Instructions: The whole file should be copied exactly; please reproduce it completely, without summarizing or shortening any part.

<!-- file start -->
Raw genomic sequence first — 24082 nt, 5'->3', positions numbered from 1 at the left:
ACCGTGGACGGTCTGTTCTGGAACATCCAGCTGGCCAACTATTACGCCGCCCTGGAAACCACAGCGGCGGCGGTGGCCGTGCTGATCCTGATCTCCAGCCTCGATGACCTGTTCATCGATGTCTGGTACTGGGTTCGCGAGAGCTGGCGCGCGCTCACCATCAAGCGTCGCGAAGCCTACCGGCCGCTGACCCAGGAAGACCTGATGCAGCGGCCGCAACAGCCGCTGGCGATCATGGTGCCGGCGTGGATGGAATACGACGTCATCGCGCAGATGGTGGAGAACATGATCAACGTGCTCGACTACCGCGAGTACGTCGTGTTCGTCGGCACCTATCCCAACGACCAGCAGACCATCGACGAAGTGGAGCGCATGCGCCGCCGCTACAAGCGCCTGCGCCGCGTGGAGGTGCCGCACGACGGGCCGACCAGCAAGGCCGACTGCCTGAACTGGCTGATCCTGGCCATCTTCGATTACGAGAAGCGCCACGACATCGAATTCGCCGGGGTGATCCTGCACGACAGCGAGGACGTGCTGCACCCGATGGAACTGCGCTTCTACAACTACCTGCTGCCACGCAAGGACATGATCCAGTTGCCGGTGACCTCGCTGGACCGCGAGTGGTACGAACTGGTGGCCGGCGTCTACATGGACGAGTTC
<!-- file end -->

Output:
Raw genomic sequence first — 24082 nt, 5'->3', positions numbered from 1 at the left:
ACCGTGGACGGTCTGTTCTGGAACATCCAGCTGGCCAACTATTACGCCGCCCTGGAAACCACAGCGGCGGCGGTGGCCGTGCTGATCCTGATCTCCAGCCTCGATGACCTGTTCATCGATGTCTGGTACTGGGTTCGCGAGAGCTGGCGCGCGCTCACCATCAAGCGTCGCGAAGCCTACCGGCCGCTGACCCAGGAAGACCTGATGCAGCGGCCGCAACAGCCGCTGGCGATCATGGTGCCGGCGTGGATGGAATACGACGTCATCGCGCAGATGGTGGAGAACATGATCAACGTGCTCGACTACCGCGAGTACGTCGTGTTCGTCGGCACCTATCCCAACGACCAGCAGACCATCGACGAAGTGGAGCGCATGCGCCGCCGCTACAAGCGCCTGCGCCGCGTGGAGGTGCCGCACGACGGGCCGACCAGCAAGGCCGACTGCCTGAACTGGCTGATCCTGGCCATCTTCGATTACGAGAAGCGCCACGACATCGAATTCGCCGGGGTGATCCTGCACGACAGCGAGGACGTGCTGCACCCGATGGAACTGCGCTTCTACAACTACCTGCTGCCACGCAAGGACATGATCCAGTTGCCGGTGACCTCGCTGGACCGCGAGTGGTACGAACTGGTGGCCGGCGTCTACATGGACGAGTTC